Phone Books: One ringy dingy in Berlin

When the transporter is invented and we decide to visit 1930 Berlin, we can call Albert Einstein at Berlin 2807 – or my cousin, Dr. Josef Talalay, at Oberbaum 7617.

Ancestry’s new collection of 20th century German phone books with more than 35 million names covers Berlin, Hamburg , Munich , Frankfurt am Main and Leipzig from 1915-1981.

This resource is valuable as we will be able to trace our Jewish families and other Members of the Tribe’s movements around Germany, before World War I and up to World War II – needless to say that most of our numbers will be missing from the books later on, until augmented by increasing numbers of Soviet Jews who resettled there much later.

As I flipped through the pages and read all the names that I knew were obviously Jewish, I felt a great sense of foreboding and wanted to shout at them to leave as soon as possible, as I knew what was coming.

I found our cousin Dr. Josef Talalay in the 1932 Berlin book (the family, originally from Mogilev, had lived in Moscow before going to Berlin. They left for London in 1933):

However, the search wasn’t easy. Talalay did not come up in any search. Instead, I had to manually flip through the images of the Berlin book to get to the proper alphabetical page.

I never found a long-time Berlin branch that I knew had a tobacco shop and had left for then-Palestine in 1930. There’s always the possibility that they didn’t have a phone.

I typed in Talalay, Talalai and even Talalaj. Not one hit resulted. For some reason, it kept coming up with Taffel (not as a surname, but within a listing).

Once I found the listing manually, I wondered what would happen if I entered his first and surnames in the search box. This time, that one listing did come up (but only that one and not the others below). It appears to be some sort of a glitch.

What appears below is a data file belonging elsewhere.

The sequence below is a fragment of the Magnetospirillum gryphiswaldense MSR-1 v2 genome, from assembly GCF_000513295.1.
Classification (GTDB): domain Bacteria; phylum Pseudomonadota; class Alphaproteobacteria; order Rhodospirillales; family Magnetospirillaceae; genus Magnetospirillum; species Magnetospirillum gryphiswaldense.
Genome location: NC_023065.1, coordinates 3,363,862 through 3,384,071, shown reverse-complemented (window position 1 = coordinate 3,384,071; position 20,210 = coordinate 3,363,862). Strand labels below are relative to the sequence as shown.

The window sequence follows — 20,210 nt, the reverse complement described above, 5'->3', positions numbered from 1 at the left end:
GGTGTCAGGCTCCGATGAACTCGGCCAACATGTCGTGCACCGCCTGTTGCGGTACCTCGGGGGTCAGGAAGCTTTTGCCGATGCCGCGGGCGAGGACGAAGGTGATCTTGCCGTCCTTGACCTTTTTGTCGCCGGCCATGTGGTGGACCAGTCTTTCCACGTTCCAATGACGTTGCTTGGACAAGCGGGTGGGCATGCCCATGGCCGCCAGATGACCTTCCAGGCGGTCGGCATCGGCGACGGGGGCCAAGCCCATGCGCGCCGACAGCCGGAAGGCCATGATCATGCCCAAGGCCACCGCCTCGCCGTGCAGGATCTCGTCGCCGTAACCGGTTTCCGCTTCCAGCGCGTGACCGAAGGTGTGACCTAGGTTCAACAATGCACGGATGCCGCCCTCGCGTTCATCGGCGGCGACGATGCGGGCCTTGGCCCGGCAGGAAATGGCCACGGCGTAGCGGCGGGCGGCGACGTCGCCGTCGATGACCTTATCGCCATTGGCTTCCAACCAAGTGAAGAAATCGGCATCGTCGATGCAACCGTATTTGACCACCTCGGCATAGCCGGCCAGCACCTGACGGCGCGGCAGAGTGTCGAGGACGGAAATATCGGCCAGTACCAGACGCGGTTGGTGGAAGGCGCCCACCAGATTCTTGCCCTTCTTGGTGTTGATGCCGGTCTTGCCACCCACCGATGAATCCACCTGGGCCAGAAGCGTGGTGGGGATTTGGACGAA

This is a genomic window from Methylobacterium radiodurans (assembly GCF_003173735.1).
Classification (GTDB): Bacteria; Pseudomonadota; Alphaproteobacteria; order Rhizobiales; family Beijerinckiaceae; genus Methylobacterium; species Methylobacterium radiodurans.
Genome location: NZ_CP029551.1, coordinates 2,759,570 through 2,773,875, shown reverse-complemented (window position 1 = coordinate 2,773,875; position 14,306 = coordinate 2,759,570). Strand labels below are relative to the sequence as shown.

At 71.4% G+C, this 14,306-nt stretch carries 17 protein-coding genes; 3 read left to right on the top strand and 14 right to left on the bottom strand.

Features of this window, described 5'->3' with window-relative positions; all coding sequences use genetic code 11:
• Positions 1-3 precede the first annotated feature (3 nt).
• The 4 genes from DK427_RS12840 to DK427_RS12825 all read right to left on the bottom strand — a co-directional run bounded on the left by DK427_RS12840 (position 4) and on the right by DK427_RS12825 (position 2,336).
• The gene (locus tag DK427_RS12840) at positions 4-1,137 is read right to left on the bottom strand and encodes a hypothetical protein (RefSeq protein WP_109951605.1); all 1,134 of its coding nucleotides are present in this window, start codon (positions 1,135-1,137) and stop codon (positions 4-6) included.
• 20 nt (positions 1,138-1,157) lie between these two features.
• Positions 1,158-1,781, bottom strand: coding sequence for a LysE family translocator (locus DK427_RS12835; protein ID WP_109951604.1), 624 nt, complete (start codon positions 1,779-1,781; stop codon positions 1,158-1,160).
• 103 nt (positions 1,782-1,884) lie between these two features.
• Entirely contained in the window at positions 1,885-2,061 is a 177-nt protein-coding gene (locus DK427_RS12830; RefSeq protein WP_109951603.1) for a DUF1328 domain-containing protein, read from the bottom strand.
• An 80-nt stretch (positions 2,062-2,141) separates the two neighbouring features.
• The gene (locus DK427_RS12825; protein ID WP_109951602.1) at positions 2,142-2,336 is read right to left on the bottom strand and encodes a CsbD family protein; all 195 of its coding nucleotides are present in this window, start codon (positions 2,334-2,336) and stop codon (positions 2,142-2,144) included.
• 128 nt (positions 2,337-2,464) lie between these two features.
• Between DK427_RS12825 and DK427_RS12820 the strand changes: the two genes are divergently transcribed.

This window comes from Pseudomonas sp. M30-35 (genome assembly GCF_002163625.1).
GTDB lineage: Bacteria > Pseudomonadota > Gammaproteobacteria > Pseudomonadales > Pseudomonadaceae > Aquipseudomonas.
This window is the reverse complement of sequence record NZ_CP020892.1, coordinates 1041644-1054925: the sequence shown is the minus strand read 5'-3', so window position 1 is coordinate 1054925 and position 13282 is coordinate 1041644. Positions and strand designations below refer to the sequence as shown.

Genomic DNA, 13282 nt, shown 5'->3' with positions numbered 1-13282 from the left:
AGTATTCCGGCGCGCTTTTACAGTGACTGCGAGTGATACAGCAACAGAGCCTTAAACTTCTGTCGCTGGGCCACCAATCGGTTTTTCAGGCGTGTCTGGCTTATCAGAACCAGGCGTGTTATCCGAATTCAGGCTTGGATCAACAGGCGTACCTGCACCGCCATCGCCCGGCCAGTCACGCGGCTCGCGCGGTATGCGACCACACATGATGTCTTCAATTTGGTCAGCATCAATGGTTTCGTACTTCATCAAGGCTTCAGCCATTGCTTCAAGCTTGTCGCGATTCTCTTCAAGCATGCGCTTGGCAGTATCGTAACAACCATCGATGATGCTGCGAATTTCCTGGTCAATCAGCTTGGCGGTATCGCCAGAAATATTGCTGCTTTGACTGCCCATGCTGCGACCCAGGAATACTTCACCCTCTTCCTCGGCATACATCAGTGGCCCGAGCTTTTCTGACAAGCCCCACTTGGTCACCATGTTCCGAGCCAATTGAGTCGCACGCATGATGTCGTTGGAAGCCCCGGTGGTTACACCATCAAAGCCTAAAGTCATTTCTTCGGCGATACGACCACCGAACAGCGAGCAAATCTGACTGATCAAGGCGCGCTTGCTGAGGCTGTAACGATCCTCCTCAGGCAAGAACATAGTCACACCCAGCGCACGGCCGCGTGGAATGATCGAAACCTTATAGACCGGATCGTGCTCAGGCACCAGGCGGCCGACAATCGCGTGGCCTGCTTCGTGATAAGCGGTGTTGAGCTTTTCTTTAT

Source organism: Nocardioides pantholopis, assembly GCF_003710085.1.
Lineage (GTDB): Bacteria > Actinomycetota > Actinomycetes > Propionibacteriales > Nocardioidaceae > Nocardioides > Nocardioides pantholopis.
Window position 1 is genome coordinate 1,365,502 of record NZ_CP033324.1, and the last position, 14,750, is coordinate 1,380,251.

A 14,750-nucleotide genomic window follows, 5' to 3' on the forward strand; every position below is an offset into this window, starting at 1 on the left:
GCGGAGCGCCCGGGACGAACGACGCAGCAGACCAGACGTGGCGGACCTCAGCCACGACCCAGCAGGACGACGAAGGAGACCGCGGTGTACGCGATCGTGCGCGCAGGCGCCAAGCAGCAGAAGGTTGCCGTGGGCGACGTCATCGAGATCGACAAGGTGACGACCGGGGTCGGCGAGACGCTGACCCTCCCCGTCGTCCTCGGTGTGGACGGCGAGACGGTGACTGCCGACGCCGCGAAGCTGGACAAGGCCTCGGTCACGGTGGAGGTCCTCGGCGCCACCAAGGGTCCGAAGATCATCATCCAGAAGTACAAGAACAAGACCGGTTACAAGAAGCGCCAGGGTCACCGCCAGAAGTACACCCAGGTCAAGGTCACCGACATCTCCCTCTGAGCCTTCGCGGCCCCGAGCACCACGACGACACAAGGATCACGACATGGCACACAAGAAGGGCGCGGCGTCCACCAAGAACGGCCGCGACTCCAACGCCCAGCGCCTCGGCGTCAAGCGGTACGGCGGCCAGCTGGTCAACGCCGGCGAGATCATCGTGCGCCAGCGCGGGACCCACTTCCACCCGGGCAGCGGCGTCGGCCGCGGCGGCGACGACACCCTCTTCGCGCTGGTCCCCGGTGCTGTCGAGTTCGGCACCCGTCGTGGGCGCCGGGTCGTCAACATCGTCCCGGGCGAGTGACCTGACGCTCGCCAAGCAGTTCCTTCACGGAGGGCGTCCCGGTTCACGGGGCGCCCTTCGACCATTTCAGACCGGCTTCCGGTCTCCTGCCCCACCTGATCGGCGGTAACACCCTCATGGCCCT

I next tried searching with wildcards. Talal* and Talala* returned zero possibilities. Using Tala* at least brought me to the correct pages in the various books and produced a long list of possiblities but only a few real listings. In 1929 Berlin, I found him again:

And again in 1930, when it appears the phone number exchange had changed:

He was there once more in 1931, with the Oberbaum number as the only one. And the first image I found was the family’s last in Berlin before moving to London.

You might have the same experience, so remember to search the books manually and also use wildcards, which will at least save some time going from frame to frame.

The paper books are at the German National Library and were digitized and made available online.

Few countries in the 20th century have experienced the scale of social and economic change that Germany has, as many Germans moved around the country and the world before and after the two world wars,” said Josh Hanna, senior vice president of Ancestry.com International. “These directories will play a vital role for those with German heritage trying to trace their family to a particular place and time.”

Combining phone book data with such documents as passenger lists and censuses can help trace your ancestors’ movements around the world.

The link is German Phone Directories, 1915-1981 to see the images if you have an Ancestry subscription. It will also be available on a 14-day free trial, and many libraries also provide access to the site.

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